Depending on which point you define as 0 V, you can have different types of supply from these two batteries. There is no absolute 0 V in the world. Voltage is always the difference between the electrical potentials of two points.

As the symbol for the battery indicates, the internal structure of a typical 9 V block battery consists of a series connection of single cells, usually 6 × 1.5 V cells. Only you don't have access to the internal connections. If you were to enclose such a series connection as e.g. in the left image into a box, and addd only terminals for the positive and negative pole, you would have no means to know whether there are 2 × 9 V blocks inside, or 12 × 1.5 V cells, or 5 × 3.6 V lithium cells or ...

when will that be needed. What is its advantage?
With a dual supply you theoretically do not need decoupling capacitors. This improves the frequency characteristics as the amplifier can works for frequencies as low as 0 Hz (DC). Practically decoupling capacitors are used anyway to block DC offset.
When using two power supplies by linking them together, do they both always have to have the identivle voltage dialled in?
Not at all. Again, look at the image: you could easily replace one of the 9 V batteries by e.g. a 4.5 V battery. It is usually not done to preserve symmetry. Especially in an audio circuit you want to be able to use the full dynamic range. But if you limited one side to a lower voltage than the other (e.g. using +9 V and -4.5 V), your signal cannot be lower than -4.5 V and for symmetry reasons the positive swing cannot go higher than +4.5 V (ideal amplifiers assumed). So you waste the range between +4.5 V and +9 V. If you were to exceed +4.5 V, say swing the signal to + 6 V, the lower half of the waveform would be clipped at -4.5 V as there is no more headroom from the -4.5 V power supply.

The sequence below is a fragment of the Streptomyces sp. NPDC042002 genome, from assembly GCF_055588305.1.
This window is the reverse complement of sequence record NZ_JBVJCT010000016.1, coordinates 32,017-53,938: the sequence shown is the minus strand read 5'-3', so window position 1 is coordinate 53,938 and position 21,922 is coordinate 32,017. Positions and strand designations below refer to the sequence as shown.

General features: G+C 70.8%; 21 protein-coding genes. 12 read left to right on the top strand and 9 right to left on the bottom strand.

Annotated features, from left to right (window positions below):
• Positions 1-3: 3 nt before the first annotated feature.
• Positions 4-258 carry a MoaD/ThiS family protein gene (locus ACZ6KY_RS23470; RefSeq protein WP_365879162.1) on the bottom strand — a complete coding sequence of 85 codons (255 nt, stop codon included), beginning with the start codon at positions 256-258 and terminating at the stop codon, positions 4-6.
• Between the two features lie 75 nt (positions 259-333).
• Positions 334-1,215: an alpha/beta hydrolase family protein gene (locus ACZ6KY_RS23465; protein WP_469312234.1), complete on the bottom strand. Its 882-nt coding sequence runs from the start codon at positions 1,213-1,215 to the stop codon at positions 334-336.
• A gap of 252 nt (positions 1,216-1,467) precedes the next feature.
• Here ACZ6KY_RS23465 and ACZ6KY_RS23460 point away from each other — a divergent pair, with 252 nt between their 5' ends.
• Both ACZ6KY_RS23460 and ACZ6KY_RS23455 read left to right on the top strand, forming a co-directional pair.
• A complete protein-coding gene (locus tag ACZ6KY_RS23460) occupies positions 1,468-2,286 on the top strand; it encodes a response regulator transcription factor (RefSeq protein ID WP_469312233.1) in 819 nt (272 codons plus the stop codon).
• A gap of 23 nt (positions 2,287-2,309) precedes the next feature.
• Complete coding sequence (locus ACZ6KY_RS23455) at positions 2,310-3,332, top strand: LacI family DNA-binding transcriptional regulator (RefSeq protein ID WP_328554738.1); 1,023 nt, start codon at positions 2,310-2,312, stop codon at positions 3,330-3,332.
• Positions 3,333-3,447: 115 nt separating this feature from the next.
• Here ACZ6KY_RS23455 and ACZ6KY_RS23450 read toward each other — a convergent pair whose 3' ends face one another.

Martaine2005

May 12, 2015
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A couple of images may better explain..

upload_2021-6-23_6-32-27.pngupload_2021-6-23_6-37-15.png
images
 

SparkyCal

Mar 11, 2020
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Thanks Harald and Martaine for the pics and explanation. I think I understand. However, one question always leads to another. I hear the concept of ‘swing’ used all the time. What does swing mean. Does it mean being a able to send slightly different voltages or current to two different points that require an asymmetrical feed?
 

crutschow

May 7, 2021
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With a dual supply you theoretically do not need decoupling capacitors.
I think you mean DC-block coupling capacitors.
Normally I think of decoupling capacitors as those used to remove any AC noise from a power rail.
 

Audioguru

Sep 24, 2016
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Swing definition:
In your circuit that uses a 9V supply and an old 4558 dual opamp, the maximum opamp output "swing" is +1V to +8V. Then the maximum loudest waveform is 7V peak-to-peak. It idles with no signal with the input and output at +4.5V which is half the supply voltage so it can swing with a loud signal 3.5V down to 1V and up 3.5V to 8V. The input and output coupling capacitors pass the AC audio but block the DC.

Dual Polarity power supply definition:
With a +4.5V, 0V and -4.5V supply, the opamp input and output idle at 0V so an input coupling and output coupling capacitors are not needed unless you want to cut low frequencies as in your circuit.
 

SparkyCal

Mar 11, 2020
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AG. You wrote. The input and output coupling capacitors pass the AC audio but block the DC

another naive question. I always thought the term AC refers to alternating current, as in Tesla and the current that comes out of household outlets. AC audio?
 

Audioguru

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Audio is an alternating voltage that can be positive and negative or simply a positive voltage that varies like from the output of your opamp. Then the output coupling capacitor blocks the DC but passes the audio allowing the audio to be varying positive and negative voltages.
A speaker also uses AC but never DC.